An excerpt from a draft of Hestenes D., Megowan-Romanowicz, C, Osborn Popp, S., Jackson, J., & Culbertson, R. (2011). A graduate program for high school physics and physical science teachers. Am. J. Phys. 79 (9), p.971-979.


Student achievement of Master of Natural Science degree program teachers.

            Research has shown that students taught with interactive engagement instructional methods have higher pretest-posttest gains on the Force Concept Inventory (FCI) than students taught with traditional instruction. For example, Hake found an average normalized gain of 0.25 for students receiving traditional instruction and an average gain of 0.48 for students receiving instruction using interactive engagement methods.

            Thirty-two MNS degree program teachers provided student FCI pretest and posttest data during their first academic year after taking the Modeling Workshop in mechanics. Of the 32 teachers, 40% had degrees in physics or physics education, and half had taught physics for two years or fewer. Sample sizes for these teachers ranged from eight to 124, with most between 20 and 40 students. The pretest and posttest mean FCI scores for 1117 students were 7.58 ( 25%; SD = 1.15) and 15.68 ( 52%; SD = 3.46) points, respectively. Normalized gains (calculated at the class level, with matched pretest and posttest student data) ranged from 0.15 to 0.76, with over 80% of pretest-posttest gains exceeding 0.25, the average gain found for courses taught traditionally, and over 30% of pretest-posttest gains exceeding 0.48, the average gain found for courses utilizing interactive engagement methods. The average normalized gain was 0.36 (weighted by the number of students per class).

            Figure 5 [next page] provides pretest and posttest scores for students of these 32 MNS degree program teachers, ordered by pretest percentage mean. The six teachers with the lowest student mean posttest scores are crossover teachers; and those who submitted student data in subsequent years showed improvement. Results are consistent with findings from a previous study on student achievement and gains observed in students of the greater population of teachers attending MNS courses but not pursuing the degree.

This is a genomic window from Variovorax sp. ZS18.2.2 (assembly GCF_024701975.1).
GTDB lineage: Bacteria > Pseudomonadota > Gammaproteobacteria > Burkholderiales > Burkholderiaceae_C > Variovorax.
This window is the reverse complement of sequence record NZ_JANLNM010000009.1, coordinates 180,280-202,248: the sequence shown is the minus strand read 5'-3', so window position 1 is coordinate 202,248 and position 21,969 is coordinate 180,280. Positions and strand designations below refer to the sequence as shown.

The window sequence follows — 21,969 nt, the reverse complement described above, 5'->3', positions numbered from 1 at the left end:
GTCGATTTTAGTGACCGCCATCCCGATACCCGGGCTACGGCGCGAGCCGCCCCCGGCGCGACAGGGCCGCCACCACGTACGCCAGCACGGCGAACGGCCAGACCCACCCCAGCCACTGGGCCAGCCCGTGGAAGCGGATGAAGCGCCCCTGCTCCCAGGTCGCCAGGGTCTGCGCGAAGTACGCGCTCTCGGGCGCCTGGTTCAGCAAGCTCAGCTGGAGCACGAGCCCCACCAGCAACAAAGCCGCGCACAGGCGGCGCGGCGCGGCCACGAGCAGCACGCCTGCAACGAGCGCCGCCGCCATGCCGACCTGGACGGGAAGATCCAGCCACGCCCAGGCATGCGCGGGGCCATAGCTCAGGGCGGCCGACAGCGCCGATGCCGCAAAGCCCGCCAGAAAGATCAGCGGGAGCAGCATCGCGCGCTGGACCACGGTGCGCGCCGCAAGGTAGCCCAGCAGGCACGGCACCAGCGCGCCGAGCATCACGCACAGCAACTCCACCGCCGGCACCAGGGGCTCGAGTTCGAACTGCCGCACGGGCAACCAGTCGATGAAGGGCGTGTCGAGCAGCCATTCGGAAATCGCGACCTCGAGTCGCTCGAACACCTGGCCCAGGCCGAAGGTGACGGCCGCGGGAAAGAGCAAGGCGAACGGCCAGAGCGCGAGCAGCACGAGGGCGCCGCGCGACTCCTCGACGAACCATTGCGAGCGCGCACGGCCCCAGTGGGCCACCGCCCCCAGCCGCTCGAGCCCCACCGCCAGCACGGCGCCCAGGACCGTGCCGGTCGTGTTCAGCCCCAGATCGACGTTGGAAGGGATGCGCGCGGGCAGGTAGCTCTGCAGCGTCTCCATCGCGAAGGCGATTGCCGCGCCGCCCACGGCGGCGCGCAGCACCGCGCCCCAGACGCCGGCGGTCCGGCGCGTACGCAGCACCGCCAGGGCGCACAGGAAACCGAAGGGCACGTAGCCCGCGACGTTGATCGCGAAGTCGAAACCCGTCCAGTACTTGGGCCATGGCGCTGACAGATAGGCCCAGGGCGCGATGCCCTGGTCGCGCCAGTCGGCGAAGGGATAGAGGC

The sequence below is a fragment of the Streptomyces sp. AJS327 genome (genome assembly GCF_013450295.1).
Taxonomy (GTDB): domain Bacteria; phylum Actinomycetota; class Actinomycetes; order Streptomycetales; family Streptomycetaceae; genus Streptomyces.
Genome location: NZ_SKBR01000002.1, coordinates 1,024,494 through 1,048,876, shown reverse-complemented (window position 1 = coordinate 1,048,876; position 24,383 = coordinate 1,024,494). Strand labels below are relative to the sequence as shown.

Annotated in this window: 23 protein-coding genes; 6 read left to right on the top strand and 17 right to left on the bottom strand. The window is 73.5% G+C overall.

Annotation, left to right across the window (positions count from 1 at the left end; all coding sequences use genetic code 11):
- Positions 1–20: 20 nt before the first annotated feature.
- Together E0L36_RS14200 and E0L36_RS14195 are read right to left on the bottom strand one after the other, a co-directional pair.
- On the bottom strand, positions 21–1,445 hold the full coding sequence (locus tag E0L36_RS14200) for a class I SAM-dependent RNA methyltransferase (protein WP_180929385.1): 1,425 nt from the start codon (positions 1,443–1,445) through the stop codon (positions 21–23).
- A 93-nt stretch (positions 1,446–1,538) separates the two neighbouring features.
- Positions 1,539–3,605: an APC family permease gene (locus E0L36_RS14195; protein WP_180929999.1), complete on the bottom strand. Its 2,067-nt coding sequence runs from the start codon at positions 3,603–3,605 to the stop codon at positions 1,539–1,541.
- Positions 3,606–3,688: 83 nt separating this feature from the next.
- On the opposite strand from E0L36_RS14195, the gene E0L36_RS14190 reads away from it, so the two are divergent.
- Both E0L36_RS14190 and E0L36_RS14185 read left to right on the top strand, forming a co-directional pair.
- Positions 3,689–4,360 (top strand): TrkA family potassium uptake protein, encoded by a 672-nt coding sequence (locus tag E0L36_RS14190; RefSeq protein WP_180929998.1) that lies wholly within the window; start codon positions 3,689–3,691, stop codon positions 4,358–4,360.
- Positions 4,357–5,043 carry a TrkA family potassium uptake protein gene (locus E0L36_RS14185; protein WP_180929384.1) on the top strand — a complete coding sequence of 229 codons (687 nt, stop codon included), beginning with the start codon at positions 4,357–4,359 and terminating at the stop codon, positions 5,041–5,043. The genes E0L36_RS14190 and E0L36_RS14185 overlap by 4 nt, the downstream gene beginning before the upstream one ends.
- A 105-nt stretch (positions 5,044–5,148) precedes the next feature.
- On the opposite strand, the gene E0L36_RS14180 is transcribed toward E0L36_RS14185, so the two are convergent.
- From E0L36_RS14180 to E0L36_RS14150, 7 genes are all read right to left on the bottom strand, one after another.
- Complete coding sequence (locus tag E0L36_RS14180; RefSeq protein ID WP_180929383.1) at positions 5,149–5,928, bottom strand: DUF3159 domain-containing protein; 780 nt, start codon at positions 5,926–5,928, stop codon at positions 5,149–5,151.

Relevant references:

Hake, R (1998). Interactive-engagement vs. traditional methods: A six thousand-student survey of mechanics test data for introductory physics courses. Am. J. Phys. 66, p.64-74.

Hestenes, D. and Jackson, J. (2006). NSF report: Findings of the ASU Summer Graduate Program for Physics Teachers (2002-2006). National Science Foundation, Arlington, VA, See also the reports of MNS program independent evaluators Frances Lawrenz, Eugene Judson, and Rose Shaw at

Halloun, I., Hake, R., Mosca, E., and Hestenes, D.  Force Concept Inventory (revised 1995). in 25 languages.

Hestenes, D., Wells, M., and Swackhamer, G. (1992). Force Concept Inventory, The Physics Teacher 30, p.141-158.





FIG. 5.  Pretest and posttest student FCI percentages by Master of Natural Science degree program teachers.




[Comments: The highest normalized gain on the graph is 0.76: this is outstanding! Normalized gain = actual gain/possible gain. Student post-test mean FCI scores typically continue to increase (improve) for three or four years after a 3-week Modeling Workshop. Modeling Instruction meets the standard for moderate evidence established by the What Works Clearinghouse of the U.S. Department of Education. The effect size is large: 0.9 for more than 1600 students in regular first-year physics courses in public high schools. In comparison to traditional instruction, under expert Modeling Instruction high school students average more than two standard deviations higher on the FCI. See documents at , or contact December 2014]